Societal Pressures In Nathaniel Hawthorne's 'The Scarlet Letter'

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The exploration of societal pressures. Life can be separated into two equal parts totally independent from one another. The inner self, being the innermost thoughts and feelings of the individual, and the outer self, how the individual decides to conduct itself around the others in society. Often times one of these parts takes control of the other, suppressing its partner. The suppression is often not of equal frequency because of the obligation humans feel to be liked and to fit in causes the outermost self to be given the most thought and worry. Eventually the suppression of the inner self builds a desire to express the individual’s true feelings. The urge to express oneself is at its core, a right, and is not unlike one of the most…show more content…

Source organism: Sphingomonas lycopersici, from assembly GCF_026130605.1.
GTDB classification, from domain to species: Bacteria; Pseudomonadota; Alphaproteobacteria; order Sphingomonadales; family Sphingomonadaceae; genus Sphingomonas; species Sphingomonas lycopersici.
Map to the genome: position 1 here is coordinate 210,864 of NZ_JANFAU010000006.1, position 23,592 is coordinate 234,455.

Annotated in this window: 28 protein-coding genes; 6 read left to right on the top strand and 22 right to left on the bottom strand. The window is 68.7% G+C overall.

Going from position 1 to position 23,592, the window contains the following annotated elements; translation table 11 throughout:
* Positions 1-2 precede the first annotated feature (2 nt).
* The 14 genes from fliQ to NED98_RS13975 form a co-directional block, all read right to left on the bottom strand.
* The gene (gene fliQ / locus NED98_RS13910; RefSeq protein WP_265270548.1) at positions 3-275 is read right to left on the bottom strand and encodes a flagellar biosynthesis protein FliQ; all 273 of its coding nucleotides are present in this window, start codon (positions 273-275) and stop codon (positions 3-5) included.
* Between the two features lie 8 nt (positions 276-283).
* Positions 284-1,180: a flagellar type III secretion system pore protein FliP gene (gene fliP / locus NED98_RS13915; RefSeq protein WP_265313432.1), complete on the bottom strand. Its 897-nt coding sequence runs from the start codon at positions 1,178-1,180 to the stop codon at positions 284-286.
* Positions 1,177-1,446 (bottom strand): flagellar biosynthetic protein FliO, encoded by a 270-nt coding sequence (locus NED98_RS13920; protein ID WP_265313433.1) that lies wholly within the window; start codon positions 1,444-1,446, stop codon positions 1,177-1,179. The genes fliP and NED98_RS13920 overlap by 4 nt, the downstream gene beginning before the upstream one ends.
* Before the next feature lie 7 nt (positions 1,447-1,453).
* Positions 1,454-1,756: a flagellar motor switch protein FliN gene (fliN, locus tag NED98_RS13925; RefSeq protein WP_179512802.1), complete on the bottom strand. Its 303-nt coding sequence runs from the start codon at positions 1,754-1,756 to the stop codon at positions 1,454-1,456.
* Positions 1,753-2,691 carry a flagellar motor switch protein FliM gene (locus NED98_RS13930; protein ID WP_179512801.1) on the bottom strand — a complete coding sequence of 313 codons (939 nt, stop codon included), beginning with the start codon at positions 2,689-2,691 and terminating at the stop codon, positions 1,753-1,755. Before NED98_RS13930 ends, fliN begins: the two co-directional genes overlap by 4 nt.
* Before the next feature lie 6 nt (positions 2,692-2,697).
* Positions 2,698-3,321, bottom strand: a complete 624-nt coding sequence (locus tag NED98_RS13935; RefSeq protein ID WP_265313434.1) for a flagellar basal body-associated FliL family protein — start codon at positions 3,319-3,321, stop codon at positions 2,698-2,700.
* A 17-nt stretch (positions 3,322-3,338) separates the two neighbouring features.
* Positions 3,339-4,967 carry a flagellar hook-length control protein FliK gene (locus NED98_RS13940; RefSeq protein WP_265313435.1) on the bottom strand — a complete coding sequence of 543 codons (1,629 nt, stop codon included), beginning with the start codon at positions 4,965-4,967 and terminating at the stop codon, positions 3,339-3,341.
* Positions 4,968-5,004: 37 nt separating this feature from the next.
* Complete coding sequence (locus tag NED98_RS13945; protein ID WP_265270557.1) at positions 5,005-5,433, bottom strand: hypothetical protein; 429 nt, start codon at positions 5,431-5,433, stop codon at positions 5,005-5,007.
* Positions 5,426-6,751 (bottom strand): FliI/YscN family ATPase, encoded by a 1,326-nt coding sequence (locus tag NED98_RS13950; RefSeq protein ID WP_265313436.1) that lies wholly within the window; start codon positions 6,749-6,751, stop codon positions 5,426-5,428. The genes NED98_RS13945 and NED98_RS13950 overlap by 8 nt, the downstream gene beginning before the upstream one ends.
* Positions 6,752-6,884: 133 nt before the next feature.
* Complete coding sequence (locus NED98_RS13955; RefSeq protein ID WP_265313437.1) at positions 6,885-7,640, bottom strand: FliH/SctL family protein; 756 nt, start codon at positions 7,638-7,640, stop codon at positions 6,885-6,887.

With “The stigma gone, Hester heaved a long, deep sigh, in which the burden of shame and anguish departed from her spirit. O exquisite Relief! She had not known the weigh until she felt the freedom! … All at once, as with a sudden smile of heaven, forth burst the sunshine, pouring a very flood into the obscure forest gladdening each green leaf transmuting the yellow fallen ones to gold, and gleaming adown the gray trunks of the solemn trees.” (199). The sunlight entering the dark forest casting joy and rejuvenation upon the shadows parallels the emotions that come with casting something off that has defined her for so long. The relief is felt within Hester when the conflict is resolved between social obligations and personal feelings. The release Hester feels comes from and end of fighting her responsibility to the community by wearing the scarlet letter and being defined by her sin. All her life in the puritan community had been a struggle to keep her spirited personality against the community trying to brand her as a bad person and once she is free from the community’s judgements, represented by the letter, the pleasure felt comes from the release of her life long

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